Lawrence, an Air Force brat born in Germany, lived briefly in Queens, New York, but from third grade on, Landover was home.
Those Landover days seem to have been largely about what Lawrence would do next to channel his energy. He wrestled. He boxed. He was such an irrepressible class clown, he recalls an art teacher who gave him the last few minutes of an art class to entertain his fellow students.
Lawrence went to Eleanor Roosevelt High School in Greenbelt and was graduated in 1984. In 10th grade, he took a drama class at Friendly High School and began to take stand-up comedy seriously after graduation, not to discount his work in art class.
"While I was trying to get my standup comedy thing going, I hooked with a traveling theater group called Ten Point Musical Theater Group," he recalled. "I did a couple of plays with them, not many. After that I concentrated on standup."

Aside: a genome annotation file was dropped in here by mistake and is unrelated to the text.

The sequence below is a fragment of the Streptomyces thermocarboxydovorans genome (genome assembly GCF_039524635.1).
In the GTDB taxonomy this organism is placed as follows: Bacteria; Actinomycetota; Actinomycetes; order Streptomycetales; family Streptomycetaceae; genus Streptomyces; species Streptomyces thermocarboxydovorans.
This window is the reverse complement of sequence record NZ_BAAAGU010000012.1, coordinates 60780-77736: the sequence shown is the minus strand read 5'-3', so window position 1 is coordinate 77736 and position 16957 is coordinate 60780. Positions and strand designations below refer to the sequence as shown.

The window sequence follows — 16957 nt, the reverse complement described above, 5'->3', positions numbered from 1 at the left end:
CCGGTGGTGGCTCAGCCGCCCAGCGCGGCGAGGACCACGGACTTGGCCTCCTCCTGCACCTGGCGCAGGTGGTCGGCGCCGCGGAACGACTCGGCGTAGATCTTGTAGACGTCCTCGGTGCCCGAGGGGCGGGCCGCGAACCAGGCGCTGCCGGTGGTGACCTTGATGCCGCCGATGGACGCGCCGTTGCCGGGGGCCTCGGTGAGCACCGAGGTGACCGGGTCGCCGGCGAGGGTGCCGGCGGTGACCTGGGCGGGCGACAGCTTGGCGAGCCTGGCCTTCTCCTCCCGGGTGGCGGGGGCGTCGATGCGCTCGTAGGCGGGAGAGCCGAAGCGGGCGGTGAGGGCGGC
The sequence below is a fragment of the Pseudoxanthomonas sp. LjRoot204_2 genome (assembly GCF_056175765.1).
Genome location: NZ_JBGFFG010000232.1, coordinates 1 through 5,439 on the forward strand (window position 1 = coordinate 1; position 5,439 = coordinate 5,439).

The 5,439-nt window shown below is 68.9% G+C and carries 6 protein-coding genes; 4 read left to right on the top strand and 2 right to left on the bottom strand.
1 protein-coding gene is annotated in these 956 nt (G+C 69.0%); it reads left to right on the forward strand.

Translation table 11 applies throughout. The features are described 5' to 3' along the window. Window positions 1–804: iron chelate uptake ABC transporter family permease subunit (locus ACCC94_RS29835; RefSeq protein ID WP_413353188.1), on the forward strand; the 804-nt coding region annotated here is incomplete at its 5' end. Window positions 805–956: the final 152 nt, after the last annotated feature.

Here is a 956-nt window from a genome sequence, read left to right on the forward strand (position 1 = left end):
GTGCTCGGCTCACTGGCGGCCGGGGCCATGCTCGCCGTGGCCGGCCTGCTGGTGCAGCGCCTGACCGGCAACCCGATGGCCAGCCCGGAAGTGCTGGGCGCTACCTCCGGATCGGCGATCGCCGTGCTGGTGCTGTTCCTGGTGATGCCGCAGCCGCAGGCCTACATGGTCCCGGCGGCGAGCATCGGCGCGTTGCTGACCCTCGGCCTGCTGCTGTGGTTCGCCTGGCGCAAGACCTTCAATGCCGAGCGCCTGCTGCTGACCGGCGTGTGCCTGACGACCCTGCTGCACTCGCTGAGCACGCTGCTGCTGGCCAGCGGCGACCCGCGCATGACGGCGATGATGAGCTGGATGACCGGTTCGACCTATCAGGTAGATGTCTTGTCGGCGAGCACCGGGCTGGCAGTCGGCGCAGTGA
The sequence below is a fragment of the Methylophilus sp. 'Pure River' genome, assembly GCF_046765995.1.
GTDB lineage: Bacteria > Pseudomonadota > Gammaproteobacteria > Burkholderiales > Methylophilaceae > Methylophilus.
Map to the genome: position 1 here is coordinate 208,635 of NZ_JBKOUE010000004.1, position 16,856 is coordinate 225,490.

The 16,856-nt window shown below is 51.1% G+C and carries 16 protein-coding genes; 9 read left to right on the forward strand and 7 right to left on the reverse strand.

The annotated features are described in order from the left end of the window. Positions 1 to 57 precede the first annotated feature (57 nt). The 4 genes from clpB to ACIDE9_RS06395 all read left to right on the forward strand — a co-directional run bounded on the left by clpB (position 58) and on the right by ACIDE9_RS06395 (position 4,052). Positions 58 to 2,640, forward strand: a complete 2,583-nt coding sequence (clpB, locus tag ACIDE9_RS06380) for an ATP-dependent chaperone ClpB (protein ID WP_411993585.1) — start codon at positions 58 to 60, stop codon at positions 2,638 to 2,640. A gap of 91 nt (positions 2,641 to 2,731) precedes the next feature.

Lawrence is an admirer of Eddie Murphy, appreciating for obvious reasons the way he's made the transition from standup comedian to bona fide movie star.
But the inspiration for his standup came from Richard Pryor, whose work he had enjoyed late at night and on the sly.
"I've always been a big fan of Richard Pryor," he said. "I'd stay up late at night whenever he was on. Cable television at the time was Super TV, remember that? I remember watching him 'Live on the Sunset Strip.' I was supposed to be getting ready for school. I'd be up at 2 or 3 in the morning without my mother knowing it, watching Pryor. I wanted to make people laugh like that. I was always the class clown, running around making people laugh in school and my friends on the street."
Lawrence also recalled an adolescence that was not a lot of laughs. During his Landover years, his father and mother had gone separate ways. There were six children in the family, and his mother, Chlora Lawrence, worked as a cashier at Hecht's in Landover Mall and at a drug store in the Pentagon. Meanwhile, Martin Lawrence channeled his energy, and not just to the stage.